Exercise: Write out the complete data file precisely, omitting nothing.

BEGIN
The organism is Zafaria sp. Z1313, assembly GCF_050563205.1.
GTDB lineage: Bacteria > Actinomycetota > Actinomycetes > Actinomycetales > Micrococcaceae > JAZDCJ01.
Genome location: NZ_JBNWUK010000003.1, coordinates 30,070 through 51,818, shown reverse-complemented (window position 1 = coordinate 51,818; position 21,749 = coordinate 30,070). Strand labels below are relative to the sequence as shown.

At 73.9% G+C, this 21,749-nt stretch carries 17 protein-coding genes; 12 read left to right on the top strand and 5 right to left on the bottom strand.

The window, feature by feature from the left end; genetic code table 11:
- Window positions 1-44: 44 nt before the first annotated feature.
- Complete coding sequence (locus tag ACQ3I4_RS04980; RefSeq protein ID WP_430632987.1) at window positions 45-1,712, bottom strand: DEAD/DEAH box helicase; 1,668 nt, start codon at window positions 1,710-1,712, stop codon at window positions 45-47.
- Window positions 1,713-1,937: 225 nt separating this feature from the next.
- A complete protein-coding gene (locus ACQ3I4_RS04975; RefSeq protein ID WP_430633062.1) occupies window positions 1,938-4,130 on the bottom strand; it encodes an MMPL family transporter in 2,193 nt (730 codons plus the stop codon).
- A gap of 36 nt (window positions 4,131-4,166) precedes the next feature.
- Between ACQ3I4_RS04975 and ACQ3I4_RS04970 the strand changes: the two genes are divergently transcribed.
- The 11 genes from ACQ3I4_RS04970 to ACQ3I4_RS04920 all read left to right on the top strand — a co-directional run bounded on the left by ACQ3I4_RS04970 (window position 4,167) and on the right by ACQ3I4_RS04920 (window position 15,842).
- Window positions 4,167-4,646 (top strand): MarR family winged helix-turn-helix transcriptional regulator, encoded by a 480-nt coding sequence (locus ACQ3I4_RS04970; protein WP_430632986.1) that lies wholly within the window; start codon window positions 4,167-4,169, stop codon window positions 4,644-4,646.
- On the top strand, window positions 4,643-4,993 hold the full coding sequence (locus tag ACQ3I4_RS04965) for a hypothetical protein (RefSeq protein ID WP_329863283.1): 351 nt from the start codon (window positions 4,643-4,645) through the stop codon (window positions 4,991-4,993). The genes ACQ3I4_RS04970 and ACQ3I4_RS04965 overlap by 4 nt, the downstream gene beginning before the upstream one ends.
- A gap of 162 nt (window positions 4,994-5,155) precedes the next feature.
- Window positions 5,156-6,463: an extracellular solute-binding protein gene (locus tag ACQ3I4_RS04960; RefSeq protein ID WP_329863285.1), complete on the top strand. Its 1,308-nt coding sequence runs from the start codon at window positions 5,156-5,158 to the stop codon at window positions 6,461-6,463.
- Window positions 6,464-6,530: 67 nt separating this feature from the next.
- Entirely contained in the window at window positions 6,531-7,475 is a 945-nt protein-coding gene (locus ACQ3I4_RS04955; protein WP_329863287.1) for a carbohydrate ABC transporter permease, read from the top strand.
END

The organism is Zafaria sp. Z1313, assembly GCF_050563205.1.
GTDB lineage: Bacteria > Actinomycetota > Actinomycetes > Actinomycetales > Micrococcaceae > JAZDCJ01.
Genome location: NZ_JBNWUK010000003.1, coordinates 30,070 through 51,818, shown reverse-complemented (window position 1 = coordinate 51,818; position 21,749 = coordinate 30,070). Strand labels below are relative to the sequence as shown.

At 73.9% G+C, this 21,749-nt stretch carries 17 protein-coding genes; 12 read left to right on the top strand and 5 right to left on the bottom strand.

The window, feature by feature from the left end; genetic code table 11:
- Window positions 1-44: 44 nt before the first annotated feature.
- Complete coding sequence (locus tag ACQ3I4_RS04980; RefSeq protein ID WP_430632987.1) at window positions 45-1,712, bottom strand: DEAD/DEAH box helicase; 1,668 nt, start codon at window positions 1,710-1,712, stop codon at window positions 45-47.
- Window positions 1,713-1,937: 225 nt separating this feature from the next.
- A complete protein-coding gene (locus ACQ3I4_RS04975; RefSeq protein ID WP_430633062.1) occupies window positions 1,938-4,130 on the bottom strand; it encodes an MMPL family transporter in 2,193 nt (730 codons plus the stop codon).
- A gap of 36 nt (window positions 4,131-4,166) precedes the next feature.
- Between ACQ3I4_RS04975 and ACQ3I4_RS04970 the strand changes: the two genes are divergently transcribed.
- The 11 genes from ACQ3I4_RS04970 to ACQ3I4_RS04920 all read left to right on the top strand — a co-directional run bounded on the left by ACQ3I4_RS04970 (window position 4,167) and on the right by ACQ3I4_RS04920 (window position 15,842).
- Window positions 4,167-4,646 (top strand): MarR family winged helix-turn-helix transcriptional regulator, encoded by a 480-nt coding sequence (locus ACQ3I4_RS04970; protein WP_430632986.1) that lies wholly within the window; start codon window positions 4,167-4,169, stop codon window positions 4,644-4,646.
- On the top strand, window positions 4,643-4,993 hold the full coding sequence (locus tag ACQ3I4_RS04965) for a hypothetical protein (RefSeq protein ID WP_329863283.1): 351 nt from the start codon (window positions 4,643-4,645) through the stop codon (window positions 4,991-4,993). The genes ACQ3I4_RS04970 and ACQ3I4_RS04965 overlap by 4 nt, the downstream gene beginning before the upstream one ends.
- A gap of 162 nt (window positions 4,994-5,155) precedes the next feature.
- Window positions 5,156-6,463: an extracellular solute-binding protein gene (locus tag ACQ3I4_RS04960; RefSeq protein ID WP_329863285.1), complete on the top strand. Its 1,308-nt coding sequence runs from the start codon at window positions 5,156-5,158 to the stop codon at window positions 6,461-6,463.
- Window positions 6,464-6,530: 67 nt separating this feature from the next.
- Entirely contained in the window at window positions 6,531-7,475 is a 945-nt protein-coding gene (locus ACQ3I4_RS04955; protein WP_329863287.1) for a carbohydrate ABC transporter permease, read from the top strand.